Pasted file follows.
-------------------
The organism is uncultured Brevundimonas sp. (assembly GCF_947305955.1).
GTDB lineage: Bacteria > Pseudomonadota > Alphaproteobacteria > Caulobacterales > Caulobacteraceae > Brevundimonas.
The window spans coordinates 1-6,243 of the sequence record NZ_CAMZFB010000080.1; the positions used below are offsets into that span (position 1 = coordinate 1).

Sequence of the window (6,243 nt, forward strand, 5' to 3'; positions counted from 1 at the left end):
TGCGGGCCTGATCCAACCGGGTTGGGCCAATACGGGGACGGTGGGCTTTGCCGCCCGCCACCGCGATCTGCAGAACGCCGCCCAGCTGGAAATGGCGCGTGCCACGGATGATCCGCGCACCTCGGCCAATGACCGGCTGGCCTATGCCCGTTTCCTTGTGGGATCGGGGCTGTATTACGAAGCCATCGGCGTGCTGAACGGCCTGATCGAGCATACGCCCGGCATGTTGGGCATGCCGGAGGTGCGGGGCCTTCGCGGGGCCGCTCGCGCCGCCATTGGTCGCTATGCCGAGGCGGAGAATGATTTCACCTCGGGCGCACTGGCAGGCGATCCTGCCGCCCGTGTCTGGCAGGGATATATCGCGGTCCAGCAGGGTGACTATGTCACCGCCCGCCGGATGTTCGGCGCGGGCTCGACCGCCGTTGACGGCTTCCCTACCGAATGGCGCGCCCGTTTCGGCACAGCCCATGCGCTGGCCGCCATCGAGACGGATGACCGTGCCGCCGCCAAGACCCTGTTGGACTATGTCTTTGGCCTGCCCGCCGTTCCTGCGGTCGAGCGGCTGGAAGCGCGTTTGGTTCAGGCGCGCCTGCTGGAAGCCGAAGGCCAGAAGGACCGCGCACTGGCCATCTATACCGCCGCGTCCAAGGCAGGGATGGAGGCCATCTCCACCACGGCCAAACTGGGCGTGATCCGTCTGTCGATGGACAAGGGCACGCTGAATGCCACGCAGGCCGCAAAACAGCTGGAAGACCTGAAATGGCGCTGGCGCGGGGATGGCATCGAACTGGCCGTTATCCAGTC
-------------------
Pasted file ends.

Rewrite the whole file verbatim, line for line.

The organism is uncultured Brevundimonas sp. (assembly GCF_947305955.1).
GTDB lineage: Bacteria > Pseudomonadota > Alphaproteobacteria > Caulobacterales > Caulobacteraceae > Brevundimonas.
The window spans coordinates 1-6,243 of the sequence record NZ_CAMZFB010000080.1; the positions used below are offsets into that span (position 1 = coordinate 1).

Sequence of the window (6,243 nt, forward strand, 5' to 3'; positions counted from 1 at the left end):
TGCGGGCCTGATCCAACCGGGTTGGGCCAATACGGGGACGGTGGGCTTTGCCGCCCGCCACCGCGATCTGCAGAACGCCGCCCAGCTGGAAATGGCGCGTGCCACGGATGATCCGCGCACCTCGGCCAATGACCGGCTGGCCTATGCCCGTTTCCTTGTGGGATCGGGGCTGTATTACGAAGCCATCGGCGTGCTGAACGGCCTGATCGAGCATACGCCCGGCATGTTGGGCATGCCGGAGGTGCGGGGCCTTCGCGGGGCCGCTCGCGCCGCCATTGGTCGCTATGCCGAGGCGGAGAATGATTTCACCTCGGGCGCACTGGCAGGCGATCCTGCCGCCCGTGTCTGGCAGGGATATATCGCGGTCCAGCAGGGTGACTATGTCACCGCCCGCCGGATGTTCGGCGCGGGCTCGACCGCCGTTGACGGCTTCCCTACCGAATGGCGCGCCCGTTTCGGCACAGCCCATGCGCTGGCCGCCATCGAGACGGATGACCGTGCCGCCGCCAAGACCCTGTTGGACTATGTCTTTGGCCTGCCCGCCGTTCCTGCGGTCGAGCGGCTGGAAGCGCGTTTGGTTCAGGCGCGCCTGCTGGAAGCCGAAGGCCAGAAGGACCGCGCACTGGCCATCTATACCGCCGCGTCCAAGGCAGGGATGGAGGCCATCTCCACCACGGCCAAACTGGGCGTGATCCGTCTGTCGATGGACAAGGGCACGCTGAATGCCACGCAGGCCGCAAAACAGCTGGAAGACCTGAAATGGCGCTGGCGCGGGGATGGCATCGAACTGGCCGTTATCCAGTC